, all of the company's LTE-enabled tablets are on sale to match the price point of their Wi-Fi only counterparts (so a $639 iPad Air with LTE will run you $499). Two, in addition to the 200 MB of free data new T-Mobile tablet buyers have received since last November
, new customers get $10 off for signing up for T-Mobile's $20 1GB mobile internet plan, plus another $10 off as part of this promotion, meaning new users get the $20, 1GB data plan free through the end of the year.
Blackberry CEO John Chen doesn't appear to be helping his struggling company's attempt to right the ship. After recently getting into a pissing match with T-Mobile
, Chen this week raised eyebrows when Reuters
quoted him as suggesting the company would be getting out of the handset business.
Back in February Sprint announced
that the company was offering a new Wi-Fi calling service that provides free voice and messaging over Wi-Fi, though the service didn't provide seamless handoff between Wi-Fi and cellular networks. It also only worked on a piddly number of phones, including the Samsung Galaxy Mega, Samsung Galaxy Note 3 and Galaxy S4 mini. Today Sprint announced
that the tri-band capable Galaxy S4 has also been added to the mix, and owners should receive an automatic OTA upgrade to enable the functionality.
There's a growing number of wireless companies that have recently started trying to offer cell phone services that rely heavily on Wi-Fi, most of them riding on the Sprint network (Scratch, Republic Wireless). Recently rumors emerged suggesting that Google was thinking about doing something similar
; namely a wireless phone service offered only in Google Fiber markets that piggybacked on Wi-Fi networks, using Google Voice heavily and relying on cellular networks only as a last resort.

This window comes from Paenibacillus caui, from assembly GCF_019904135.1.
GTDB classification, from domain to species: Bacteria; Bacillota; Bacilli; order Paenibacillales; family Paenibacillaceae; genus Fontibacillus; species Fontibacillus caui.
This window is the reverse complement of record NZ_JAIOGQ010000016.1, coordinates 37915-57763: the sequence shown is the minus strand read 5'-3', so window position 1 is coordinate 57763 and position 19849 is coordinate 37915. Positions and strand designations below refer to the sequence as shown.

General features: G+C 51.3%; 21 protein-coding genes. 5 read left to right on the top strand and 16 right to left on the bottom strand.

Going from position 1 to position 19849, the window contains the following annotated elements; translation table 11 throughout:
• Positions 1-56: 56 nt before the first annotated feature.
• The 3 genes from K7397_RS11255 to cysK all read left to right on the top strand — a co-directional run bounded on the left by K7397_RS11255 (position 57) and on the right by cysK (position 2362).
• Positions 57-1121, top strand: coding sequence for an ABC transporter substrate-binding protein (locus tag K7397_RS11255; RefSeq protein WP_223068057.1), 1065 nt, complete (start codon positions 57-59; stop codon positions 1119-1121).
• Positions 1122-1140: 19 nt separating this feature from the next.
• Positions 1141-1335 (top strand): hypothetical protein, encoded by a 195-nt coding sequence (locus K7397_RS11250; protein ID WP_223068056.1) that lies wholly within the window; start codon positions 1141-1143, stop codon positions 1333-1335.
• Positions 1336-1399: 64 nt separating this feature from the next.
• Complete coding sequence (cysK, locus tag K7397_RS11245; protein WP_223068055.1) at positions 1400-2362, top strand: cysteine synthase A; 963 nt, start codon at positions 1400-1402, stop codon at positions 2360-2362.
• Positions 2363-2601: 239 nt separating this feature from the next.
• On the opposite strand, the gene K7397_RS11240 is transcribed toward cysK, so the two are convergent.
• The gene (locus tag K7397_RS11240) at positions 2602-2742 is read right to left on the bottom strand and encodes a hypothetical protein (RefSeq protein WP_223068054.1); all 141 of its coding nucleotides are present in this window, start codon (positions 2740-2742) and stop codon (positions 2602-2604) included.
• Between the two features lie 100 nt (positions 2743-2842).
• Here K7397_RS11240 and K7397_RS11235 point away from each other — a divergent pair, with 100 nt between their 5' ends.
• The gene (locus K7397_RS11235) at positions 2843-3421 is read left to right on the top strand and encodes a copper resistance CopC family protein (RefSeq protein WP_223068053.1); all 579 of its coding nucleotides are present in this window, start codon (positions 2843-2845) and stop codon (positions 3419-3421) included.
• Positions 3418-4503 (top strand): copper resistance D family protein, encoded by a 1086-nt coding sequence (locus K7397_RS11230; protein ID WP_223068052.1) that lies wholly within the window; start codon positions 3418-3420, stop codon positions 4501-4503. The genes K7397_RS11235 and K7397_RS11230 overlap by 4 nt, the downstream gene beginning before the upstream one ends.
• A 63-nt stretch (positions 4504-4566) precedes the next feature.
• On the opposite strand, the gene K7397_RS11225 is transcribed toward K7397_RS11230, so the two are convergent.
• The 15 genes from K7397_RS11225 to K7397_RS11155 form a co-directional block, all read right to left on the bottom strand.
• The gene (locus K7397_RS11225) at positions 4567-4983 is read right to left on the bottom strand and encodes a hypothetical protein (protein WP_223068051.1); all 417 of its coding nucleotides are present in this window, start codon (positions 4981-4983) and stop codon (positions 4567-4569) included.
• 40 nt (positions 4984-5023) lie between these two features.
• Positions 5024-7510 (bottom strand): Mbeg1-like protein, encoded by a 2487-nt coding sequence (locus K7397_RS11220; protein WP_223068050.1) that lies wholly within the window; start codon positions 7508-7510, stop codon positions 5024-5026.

Aereo has announced that the company is bringing their live TV streaming service to Google's Chromecast dongle starting in May. According to an Aereo blog post
, the company will launch Aereo on Chromecast on May 29, offering users access to Aereo's live TV and DVR service, which starts at $8 a month and up. The launch comes one month before Aereo faces broadcasters before the Supreme Court, a showdown that could result in the company ceasing to exist. Survey results released by a company called Centris this week state that 40% of subscribers would cancel TV service if Aereo was made available in their market
In June of last year Google unveiled Google Loon
, the latest in a long line of similar projects that will use hot air balloons to deliver broadband and wireless services to under-served or emergency prone areas. Project Loon will use hot air balloons 49 feet wide stationed 12 miles above the planet, well above the range of commercial aircraft.
If you recall, Snowden documents leaked back in January
suggested that while the intelligence and law-enforcement communities long-ago tapped into most telecom networks, there was one communications method they hadn't yet gotten their noses into: in-flight broadband. According to earlier comments by Glenn Greenwald, Snowden stated the NSA was "obsessed" with the idea that people could have conversations while in flight -- likely due to the frequent tower to tower jumping that occurs using services like GoGo -- without being able to monitor activity.
Russia has, over the last few years, ramped up their deployment of anti-piracy initiatives (something the United States complained they had long been too lax on). Those included a 2013 law that allowed ISPs to start blocking websites if they didn't respond quickly enough to takedown requests. story continues..
by Revcb 07:12AM Monday Apr 07 2014
Charter's hopes to acquire Time Warner Cable were squashed when Comcast made a higher offer for the company, but falling Time Warner Cable stock price since the merger announcement has left the door open for a Charter counterbid. Executives are still considering such a play, anonymous sources tell Bloomberg
, though the company is way of a bidding war that would result with them getting nothing at all. The company is apparently worried that they could annoy Comcast executives too much with an ongoing fight, resulting in them failing to even get the 3 million Time Warner Cable customers Comcast plans to divest as part of a merger condition.
Fed up with difficulty in striking live content streaming licensing deals with a cable and broadcast industry terrified of disruption, Microsoft is one of countless companies now exploring the creation of original content. Bloomberg
notes that Microsoft is preparing to offer a slew of original content to their Xbox One and Xbox 360 gaming consoles with the help of former CBS executive Nancy Tellem.
by Revcb 07:34AM Thursday Apr 10 2014
by Revcb 07:54AM Friday Apr 11 2014
by Revcb 08:16AM Tuesday Apr 08 2014